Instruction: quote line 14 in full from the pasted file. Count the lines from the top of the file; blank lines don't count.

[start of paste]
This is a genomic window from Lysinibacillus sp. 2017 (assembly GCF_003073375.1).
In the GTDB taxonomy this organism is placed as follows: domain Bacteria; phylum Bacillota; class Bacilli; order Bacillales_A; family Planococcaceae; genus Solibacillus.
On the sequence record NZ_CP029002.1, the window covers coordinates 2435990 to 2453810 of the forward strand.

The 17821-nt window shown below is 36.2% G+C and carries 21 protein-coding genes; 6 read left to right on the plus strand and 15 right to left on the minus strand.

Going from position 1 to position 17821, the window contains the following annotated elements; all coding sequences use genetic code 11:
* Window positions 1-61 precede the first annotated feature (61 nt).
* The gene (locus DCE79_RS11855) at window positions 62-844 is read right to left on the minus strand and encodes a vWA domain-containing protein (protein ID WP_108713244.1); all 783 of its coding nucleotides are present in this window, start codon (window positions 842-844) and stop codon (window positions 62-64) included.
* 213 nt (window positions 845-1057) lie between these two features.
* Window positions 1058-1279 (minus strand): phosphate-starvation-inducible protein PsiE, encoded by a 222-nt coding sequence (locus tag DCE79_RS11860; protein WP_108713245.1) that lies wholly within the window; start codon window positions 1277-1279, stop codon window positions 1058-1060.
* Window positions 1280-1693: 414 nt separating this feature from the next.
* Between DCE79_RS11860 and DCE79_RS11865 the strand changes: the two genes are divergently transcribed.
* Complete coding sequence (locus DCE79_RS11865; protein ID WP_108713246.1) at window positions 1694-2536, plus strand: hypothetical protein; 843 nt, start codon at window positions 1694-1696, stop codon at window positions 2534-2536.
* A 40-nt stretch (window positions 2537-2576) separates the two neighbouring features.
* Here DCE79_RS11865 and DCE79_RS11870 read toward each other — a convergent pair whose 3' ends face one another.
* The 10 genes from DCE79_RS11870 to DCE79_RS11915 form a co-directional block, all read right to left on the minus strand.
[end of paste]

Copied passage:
* Here DCE79_RS11865 and DCE79_RS11870 read toward each other — a convergent pair whose 3' ends face one another.